A Note from our Pastor 9-24-23



Over the past several weeks we have been exposed to several of the more challenging teachings of Jesus on the responsibilities of discipleship based on the love of God the Father.

You might recall that last weekend’s Gospel gave us the passage on how many times are we required to forgive another person. Recall that Peter asks Jesus, “Lord, if my brother sins against me, how often must I forgive? As many as seven times?” Jesus’ response must have startled Peter when he said, “I say to you, not seven times, but seventy-seven times.”

To illustrate this point Jesus tells them a parable about a king wanting to settle accounts with his servants. One of his debtors owes the king an incredible amount of money, which there is no way that this servant could ever repay. When the master orders that this man be sold, along with his wife, his children and property to repay what he owed, the debtor begs the master to give him time and he will pay him back. Realizing that this was impossible because the man owed him a huge amount of money, the master forgives the man his debt and lets him go free.

The parable continues with a fellow servant owing the man, whose debt was forgiven by his master, a much smaller amount of money asking for patience from his fellow servant. He refuses and has the man thrown in prison until he can pay back the loan.

Fellow servants see how this servant has been treated and go to the master to let him know. The master goes to the servant, to whom he forgave the huge amount, asking him shouldn’t he have treated his fellow servant with the same mercy and kindness that was extended to him. In anger, the master has the man placed in prison until he repays his debt, which in this instance would never happen as the debt was huge.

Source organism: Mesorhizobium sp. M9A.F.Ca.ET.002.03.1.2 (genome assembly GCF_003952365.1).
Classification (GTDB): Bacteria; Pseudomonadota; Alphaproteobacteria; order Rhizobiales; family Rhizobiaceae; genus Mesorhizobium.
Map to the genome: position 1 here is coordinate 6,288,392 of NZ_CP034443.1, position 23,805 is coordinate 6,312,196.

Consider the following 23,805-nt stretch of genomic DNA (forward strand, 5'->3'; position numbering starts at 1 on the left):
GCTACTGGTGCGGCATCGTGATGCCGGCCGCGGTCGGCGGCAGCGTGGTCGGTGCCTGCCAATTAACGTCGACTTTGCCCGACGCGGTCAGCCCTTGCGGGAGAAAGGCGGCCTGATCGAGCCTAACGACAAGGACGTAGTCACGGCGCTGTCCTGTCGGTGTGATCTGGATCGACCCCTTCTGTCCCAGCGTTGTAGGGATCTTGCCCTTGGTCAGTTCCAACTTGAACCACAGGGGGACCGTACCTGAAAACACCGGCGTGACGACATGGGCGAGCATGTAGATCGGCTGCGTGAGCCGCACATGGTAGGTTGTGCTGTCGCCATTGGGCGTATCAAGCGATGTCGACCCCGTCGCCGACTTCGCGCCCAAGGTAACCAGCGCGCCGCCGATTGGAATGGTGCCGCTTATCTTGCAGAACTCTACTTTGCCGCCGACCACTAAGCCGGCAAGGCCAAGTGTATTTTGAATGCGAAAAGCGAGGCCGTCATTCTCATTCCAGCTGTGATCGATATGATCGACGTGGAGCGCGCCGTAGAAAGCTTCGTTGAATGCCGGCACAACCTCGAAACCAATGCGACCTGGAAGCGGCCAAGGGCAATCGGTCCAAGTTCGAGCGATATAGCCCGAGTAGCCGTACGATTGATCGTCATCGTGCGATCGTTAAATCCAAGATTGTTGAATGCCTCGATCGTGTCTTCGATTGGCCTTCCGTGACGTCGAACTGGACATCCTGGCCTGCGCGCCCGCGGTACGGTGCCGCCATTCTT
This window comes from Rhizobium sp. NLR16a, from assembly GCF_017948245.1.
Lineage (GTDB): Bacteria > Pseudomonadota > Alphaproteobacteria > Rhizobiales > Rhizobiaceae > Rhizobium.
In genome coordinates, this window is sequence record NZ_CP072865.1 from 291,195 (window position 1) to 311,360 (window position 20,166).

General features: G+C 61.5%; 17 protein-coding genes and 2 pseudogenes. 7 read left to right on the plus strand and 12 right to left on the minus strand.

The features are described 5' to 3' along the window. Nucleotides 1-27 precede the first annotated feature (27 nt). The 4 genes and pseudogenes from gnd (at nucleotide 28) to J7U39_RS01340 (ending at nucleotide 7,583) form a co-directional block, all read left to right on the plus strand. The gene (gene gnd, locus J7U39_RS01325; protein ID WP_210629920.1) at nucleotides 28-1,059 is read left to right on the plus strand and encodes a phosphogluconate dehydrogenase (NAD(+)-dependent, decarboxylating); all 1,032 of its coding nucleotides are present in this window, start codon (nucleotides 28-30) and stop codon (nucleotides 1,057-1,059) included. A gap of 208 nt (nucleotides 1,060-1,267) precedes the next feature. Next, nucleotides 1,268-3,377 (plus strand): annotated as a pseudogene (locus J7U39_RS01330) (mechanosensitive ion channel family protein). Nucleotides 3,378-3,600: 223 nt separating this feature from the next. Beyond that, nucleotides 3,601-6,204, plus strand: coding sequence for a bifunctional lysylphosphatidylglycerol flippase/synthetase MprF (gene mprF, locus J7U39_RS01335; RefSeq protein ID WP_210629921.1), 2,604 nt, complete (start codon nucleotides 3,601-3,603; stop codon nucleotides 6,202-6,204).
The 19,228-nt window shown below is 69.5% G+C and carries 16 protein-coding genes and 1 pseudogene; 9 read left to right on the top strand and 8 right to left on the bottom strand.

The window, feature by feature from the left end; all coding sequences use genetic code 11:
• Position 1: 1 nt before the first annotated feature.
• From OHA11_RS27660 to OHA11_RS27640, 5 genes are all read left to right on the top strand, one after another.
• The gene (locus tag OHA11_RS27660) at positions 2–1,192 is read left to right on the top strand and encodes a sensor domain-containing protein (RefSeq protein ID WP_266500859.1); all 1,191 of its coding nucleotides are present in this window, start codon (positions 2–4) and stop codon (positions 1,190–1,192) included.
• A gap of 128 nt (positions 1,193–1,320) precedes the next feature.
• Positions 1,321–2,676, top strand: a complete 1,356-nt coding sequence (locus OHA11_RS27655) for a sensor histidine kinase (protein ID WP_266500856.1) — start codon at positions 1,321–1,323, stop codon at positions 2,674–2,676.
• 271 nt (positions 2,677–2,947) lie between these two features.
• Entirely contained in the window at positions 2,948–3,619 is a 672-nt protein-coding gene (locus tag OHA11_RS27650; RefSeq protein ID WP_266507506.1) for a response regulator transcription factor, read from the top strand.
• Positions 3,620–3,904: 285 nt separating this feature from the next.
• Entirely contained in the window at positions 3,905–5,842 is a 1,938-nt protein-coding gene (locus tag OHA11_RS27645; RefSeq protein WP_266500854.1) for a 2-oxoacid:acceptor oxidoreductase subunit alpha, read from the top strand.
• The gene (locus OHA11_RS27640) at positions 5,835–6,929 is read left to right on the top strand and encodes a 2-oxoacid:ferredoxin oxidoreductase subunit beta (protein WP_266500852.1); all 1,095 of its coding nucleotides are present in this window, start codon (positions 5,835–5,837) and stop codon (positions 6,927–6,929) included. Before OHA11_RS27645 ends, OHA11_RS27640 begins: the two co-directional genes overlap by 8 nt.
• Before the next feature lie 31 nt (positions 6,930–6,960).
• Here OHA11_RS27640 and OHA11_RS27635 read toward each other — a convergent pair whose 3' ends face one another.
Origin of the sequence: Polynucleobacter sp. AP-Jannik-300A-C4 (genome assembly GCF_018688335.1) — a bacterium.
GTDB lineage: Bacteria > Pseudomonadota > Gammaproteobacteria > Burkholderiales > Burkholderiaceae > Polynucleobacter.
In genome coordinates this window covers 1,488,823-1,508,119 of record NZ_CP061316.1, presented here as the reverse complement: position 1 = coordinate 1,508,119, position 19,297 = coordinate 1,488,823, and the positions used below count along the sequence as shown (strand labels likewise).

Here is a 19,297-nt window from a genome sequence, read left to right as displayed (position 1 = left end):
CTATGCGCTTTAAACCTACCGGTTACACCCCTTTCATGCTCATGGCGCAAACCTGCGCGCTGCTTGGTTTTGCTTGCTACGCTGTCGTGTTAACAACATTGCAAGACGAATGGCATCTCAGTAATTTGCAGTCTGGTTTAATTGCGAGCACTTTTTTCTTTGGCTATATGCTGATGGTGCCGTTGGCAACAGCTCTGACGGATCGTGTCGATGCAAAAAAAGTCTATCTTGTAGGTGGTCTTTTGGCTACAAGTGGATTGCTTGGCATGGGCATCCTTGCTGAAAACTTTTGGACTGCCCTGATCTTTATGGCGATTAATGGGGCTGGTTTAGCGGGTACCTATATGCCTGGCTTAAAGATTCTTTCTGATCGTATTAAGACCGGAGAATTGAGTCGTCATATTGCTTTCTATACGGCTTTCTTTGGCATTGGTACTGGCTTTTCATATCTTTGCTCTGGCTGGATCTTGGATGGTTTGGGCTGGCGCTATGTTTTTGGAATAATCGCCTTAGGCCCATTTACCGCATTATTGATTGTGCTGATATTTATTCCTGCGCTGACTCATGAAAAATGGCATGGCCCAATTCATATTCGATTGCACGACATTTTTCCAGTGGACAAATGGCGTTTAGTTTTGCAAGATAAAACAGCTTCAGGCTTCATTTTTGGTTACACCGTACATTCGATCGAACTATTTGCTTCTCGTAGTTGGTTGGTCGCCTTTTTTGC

While you and I might focus our attention on the servants, I think that Jesus is trying to focus our attention on the merciful king. Ultimately, Jesus is teaching us, that his Father is full of mercy and that we as his disciples are to do the same. Why? Through his teaching and preaching Jesus is inaugurating the establishment of his Kingdom. As his disciples we are called to continue Jesus’ work by building the Kingdom of God here, right now. The fulfillment of that Kingdom will come at the return of Jesus.

This week’s Gospel passage focuses our attention upon the vineyard workers, some of whom worked in the vineyard all day for the agreeable day’s wages, while others worked only a portion of the day and were given the same wage. Many of us can probably relate to their frustration and anger when those who worked for only one hour in the coolness at the end of the day were given the same wage as those who worked a full twelve hours in the heat of the sun.

While you and I were probably focused on the treatment of the vineyard workers, Jesus tries to focus the audience’s attention on the vineyard owner, who represents God, the Father. Yes, the fact that all of the workers were given the same pay seems unfair and unjust. However, the lesson that Jesus is teaching is not to focus on the workers but, once again, the overwhelming generosity of God. We are to mirror God in our behavior towards each other and not by human standards.

I’m reminded of the words of the Lord’s Prayer, which speak to this end. “. . .thy kingdom come, thy will be done, on earth as it is in heaven. . ..” We tend to be too focused on heaven when our call as Jesus’ disciples is to continue his work of building the Kingdom of God through living our calling as Jesus’ disciples.